If I inform on my employer, am I entitled to a reward?
The journey of a whistleblower is almost always long and difficult. As an incentive to come forward, the False Claims Act offers financial rewards for successful cases. Thus, if a whistleblower files a qui tam case, and the Government intervenes in that case, the whistleblowers may recover “at least 15 percent but not more than 25 percent” of the proceeds of the action under 31 U.S.C. § 3730(d). This means the whistleblower gets a portion of the Government’s recovery as a reward for blowing the whistle. Often times, this reward can be millions of dollars, depending on the size of the fraud.
If the Government does not intervene, and the whistleblower elects to continue the case on his or her own, the whistleblower may receive a larger reward – between 25 percent and 30 percent of the recovery. This is because the whistleblower and his or her lawyers do more work in a non-intervened case than in an intervened case.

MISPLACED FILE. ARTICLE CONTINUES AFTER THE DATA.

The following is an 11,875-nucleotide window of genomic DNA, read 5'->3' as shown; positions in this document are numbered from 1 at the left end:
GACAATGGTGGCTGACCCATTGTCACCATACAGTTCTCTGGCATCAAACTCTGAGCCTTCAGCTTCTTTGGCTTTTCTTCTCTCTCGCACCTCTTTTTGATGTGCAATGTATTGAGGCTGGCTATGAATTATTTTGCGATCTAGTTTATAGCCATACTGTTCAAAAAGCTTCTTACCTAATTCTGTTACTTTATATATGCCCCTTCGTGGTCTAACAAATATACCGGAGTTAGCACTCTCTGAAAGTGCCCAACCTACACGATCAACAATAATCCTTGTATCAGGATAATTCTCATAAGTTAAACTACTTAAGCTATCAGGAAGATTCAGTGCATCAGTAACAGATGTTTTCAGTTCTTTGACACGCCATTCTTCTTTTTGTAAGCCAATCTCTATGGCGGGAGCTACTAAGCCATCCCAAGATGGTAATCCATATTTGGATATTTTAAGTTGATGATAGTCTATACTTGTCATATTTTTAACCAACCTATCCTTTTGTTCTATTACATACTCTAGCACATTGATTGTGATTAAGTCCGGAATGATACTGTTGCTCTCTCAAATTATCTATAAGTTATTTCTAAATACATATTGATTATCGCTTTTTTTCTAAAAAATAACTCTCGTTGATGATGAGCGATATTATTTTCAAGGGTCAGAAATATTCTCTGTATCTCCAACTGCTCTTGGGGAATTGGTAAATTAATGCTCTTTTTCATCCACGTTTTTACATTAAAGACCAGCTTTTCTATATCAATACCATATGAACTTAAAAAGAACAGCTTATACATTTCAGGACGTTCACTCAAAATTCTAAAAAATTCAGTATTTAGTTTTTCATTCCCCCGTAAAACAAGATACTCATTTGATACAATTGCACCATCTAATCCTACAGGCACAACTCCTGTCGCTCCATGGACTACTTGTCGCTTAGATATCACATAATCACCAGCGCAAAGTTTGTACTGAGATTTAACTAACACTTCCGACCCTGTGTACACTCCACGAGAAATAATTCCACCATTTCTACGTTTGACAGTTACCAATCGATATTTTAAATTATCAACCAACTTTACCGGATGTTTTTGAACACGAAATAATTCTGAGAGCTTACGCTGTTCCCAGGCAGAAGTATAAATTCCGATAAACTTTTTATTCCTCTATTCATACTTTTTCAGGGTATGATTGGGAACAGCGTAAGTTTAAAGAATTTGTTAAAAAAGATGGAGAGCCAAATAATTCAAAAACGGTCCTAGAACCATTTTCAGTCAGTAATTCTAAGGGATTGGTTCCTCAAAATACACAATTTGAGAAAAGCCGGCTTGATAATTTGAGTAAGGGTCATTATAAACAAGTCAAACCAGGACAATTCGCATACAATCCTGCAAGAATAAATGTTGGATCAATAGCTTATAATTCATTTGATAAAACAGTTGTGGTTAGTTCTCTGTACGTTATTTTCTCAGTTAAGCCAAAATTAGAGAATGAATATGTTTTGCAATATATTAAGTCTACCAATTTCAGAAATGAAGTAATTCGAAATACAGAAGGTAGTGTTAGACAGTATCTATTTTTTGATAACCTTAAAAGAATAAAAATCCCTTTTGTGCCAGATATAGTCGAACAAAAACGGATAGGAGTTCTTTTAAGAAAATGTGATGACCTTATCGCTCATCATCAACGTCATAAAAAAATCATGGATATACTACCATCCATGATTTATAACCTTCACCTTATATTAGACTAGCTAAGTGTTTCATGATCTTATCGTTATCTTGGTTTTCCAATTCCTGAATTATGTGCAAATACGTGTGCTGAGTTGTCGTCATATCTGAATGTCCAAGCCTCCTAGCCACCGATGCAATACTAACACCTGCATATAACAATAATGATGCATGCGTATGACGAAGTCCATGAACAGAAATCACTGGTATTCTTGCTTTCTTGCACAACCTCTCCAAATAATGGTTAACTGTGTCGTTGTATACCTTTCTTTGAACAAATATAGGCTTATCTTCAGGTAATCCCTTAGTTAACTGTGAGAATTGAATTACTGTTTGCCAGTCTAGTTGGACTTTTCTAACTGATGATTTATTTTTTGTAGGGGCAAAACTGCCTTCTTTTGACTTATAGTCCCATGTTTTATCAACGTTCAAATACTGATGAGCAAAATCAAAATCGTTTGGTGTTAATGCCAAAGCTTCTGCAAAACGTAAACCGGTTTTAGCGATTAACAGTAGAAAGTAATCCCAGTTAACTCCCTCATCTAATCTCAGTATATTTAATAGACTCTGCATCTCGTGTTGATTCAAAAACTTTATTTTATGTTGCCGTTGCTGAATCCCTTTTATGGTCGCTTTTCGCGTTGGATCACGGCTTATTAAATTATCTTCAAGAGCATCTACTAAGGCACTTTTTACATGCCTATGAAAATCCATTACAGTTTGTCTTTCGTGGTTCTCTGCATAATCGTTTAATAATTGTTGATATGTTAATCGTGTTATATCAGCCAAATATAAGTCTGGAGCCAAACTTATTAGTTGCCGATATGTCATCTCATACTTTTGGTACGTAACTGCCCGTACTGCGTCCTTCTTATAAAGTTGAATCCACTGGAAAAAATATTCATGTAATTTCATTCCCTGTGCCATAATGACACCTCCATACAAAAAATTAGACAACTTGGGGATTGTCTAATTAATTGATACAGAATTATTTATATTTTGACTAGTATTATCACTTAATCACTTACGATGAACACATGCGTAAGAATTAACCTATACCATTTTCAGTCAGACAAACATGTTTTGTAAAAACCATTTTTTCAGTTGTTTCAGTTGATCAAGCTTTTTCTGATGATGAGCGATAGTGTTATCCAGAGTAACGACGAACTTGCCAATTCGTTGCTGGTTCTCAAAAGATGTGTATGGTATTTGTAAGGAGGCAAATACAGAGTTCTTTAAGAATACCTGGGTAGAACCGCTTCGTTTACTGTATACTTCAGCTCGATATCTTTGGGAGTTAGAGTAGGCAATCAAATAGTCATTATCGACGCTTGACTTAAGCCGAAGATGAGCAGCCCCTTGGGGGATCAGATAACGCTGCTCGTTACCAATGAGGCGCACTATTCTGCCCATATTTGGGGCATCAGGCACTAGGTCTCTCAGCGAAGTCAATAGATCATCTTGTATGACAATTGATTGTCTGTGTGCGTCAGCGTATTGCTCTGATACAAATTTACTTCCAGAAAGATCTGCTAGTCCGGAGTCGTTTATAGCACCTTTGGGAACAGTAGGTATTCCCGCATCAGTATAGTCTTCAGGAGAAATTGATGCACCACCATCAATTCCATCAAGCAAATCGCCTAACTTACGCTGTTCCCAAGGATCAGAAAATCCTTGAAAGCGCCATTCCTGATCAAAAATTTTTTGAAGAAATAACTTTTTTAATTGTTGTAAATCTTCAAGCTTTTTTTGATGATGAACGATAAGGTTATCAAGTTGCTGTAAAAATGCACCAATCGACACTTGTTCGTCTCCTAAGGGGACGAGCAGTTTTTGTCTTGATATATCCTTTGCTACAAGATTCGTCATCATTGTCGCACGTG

Keep in mind that whistleblower awards are far from certain. Less than 25% of False Claims Act cases result in a recovery for the Government (and a resulting whistleblower award). Before filing any claim, a potential whistleblower should consult with a lawyer who is knowledgeable about False Claims Act cases and carefully consider the pros and cons of bringing the case.
Please Note: Rabin Kammerer Johnson provides these FAQ’s for informational purposes only, and you should not interpret this information as legal advice. If you want advice as to how the law might apply to the specific facts and circumstances of your case, please contact one of our attorneys.